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Trump names son-in-law to head White House ‘SWAT team’

Trump names son-in-law to head White House ‘SWAT team’
President Donald Trump is appointing his son-in-law Jared Kushner to head a White House office focused on making government run more efficiently. The news comes as Kushner agreed to testify before the Senate on alleged Trump “ties with Russia.”

Kushner, who is married to Trump’s daughter Ivanka, will head the new White House Office of American Innovation. Trump and Kushner previewed the appointment on Sunday to the Washington Post, an outlet usually hostile to the current administration.

“All Americans, regardless of their political views, can recognize that government stagnation has hindered our ability to properly function, often creating widespread congestion and leading to cost overruns and delays,” Trump said in a statement to the Post. “I promised the American people I would produce results, and apply my ‘ahead of schedule, under budget’ mentality to the government.”

Kushner’s new office is viewed internally as “a SWAT team of strategic consultants,” the Post said. They intend to modernize the technology and data infrastructure of every federal agency and department, revamp the struggling Veterans Affairs, and develop “transformative projects” under Trump’s ambitious infrastructure program, such as providing broadband internet to every American.

“The government should be run like a great American company. Our hope is that we can achieve successes and efficiencies for our customers, who are the citizens," Kushner told the Post in an interview.

On Monday, the White House confirmed that the president’s son-in-law has volunteered to answer questions about Trump’s alleged ties with Russia before the Senate Select Committee on Intelligence. The date and format of the hearing have not yet been set.

Kushner met with “countless” individuals during the transition and volunteered to explain that to lawmakers because of the “media frenzy,” White House spokesman Sean Spicer told reporters on Monday.

“We recognize that there are certain things that business would never do in terms of what government has to do, because we serve all of our people,” Spicer said when asked about Kushner’s new job. “But there are certain practices that we can put in place that can help us deliver a better product, a better service to the American people in some of these key areas."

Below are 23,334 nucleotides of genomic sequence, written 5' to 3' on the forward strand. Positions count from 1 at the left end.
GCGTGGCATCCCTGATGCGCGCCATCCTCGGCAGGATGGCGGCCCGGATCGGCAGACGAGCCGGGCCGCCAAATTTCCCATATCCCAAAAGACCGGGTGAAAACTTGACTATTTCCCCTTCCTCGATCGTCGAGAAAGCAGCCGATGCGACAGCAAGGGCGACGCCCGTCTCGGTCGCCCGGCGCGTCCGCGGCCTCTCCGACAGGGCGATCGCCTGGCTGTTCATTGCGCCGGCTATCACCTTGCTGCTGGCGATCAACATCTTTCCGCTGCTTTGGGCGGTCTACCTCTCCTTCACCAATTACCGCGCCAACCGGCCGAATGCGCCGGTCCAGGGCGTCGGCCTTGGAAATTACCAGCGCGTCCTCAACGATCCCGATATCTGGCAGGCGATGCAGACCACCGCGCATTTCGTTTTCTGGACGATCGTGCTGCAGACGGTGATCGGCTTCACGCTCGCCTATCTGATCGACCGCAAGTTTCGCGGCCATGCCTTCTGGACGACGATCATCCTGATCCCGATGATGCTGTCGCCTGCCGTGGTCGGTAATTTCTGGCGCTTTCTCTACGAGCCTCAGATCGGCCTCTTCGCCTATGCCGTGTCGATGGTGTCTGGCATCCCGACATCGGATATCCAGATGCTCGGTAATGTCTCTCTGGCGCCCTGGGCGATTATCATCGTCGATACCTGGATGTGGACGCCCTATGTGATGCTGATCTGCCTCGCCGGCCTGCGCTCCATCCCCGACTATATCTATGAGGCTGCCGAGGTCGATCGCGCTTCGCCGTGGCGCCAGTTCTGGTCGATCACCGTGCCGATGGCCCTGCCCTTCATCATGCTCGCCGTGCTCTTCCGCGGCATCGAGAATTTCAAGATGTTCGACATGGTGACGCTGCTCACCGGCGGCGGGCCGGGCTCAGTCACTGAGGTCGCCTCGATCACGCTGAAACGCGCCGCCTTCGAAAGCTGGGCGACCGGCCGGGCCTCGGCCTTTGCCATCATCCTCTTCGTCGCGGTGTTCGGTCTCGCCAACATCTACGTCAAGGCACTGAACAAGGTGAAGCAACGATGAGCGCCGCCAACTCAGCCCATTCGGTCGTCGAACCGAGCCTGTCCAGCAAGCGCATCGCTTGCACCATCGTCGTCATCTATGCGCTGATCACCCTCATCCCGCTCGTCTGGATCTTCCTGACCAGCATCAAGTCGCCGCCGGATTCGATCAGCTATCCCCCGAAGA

Kushner has already held a number of unofficial meetings with private sector executives. The new office appears to be a spinoff of Trump’s Strategic and Policy Forum, which was set up last year and includes a number of executives from leading US corporations.

Among the names involved in the technology and data projects, the Post mentioned Apple CEO Tim Cook, Microsoft founder Bill Gates, Tesla/SpaceX founder and CEO Elon Musk, and Salesforce CEO Marc Benioff – an outspoken Democrat and Hillary Clinton fundraiser.

“Obviously it has to be done with corresponding values and principles. We don’t agree on everything,” Benioff told the Post. “I’m hopeful that Jared will be collaborative with our industry in moving this forward. When I talk to him, he does remind me of a lot of the young, scrappy entrepreneurs that I invest in in their 30s.”

Another prominent Democrat on board is Gary Cohn, former president of Goldman Sachs and director of Trump’s National Economic Council.

Kushner has taken on many responsibilities in the Trump administration, leading critics to accuse the president of nepotism and conflict of interest. His wife Ivanka also plays a prominent advisory role in the Trump White House, though without an official title or pay.

However, the 1967 law barring appointments of relatives to Cabinet posts or federal agency jobs does not apply to White House staff positions, according to a federal judge ruling in the dispute over Hillary Clinton’s appointment to head a healthcare task force during her husband’s presidency in the 1990s.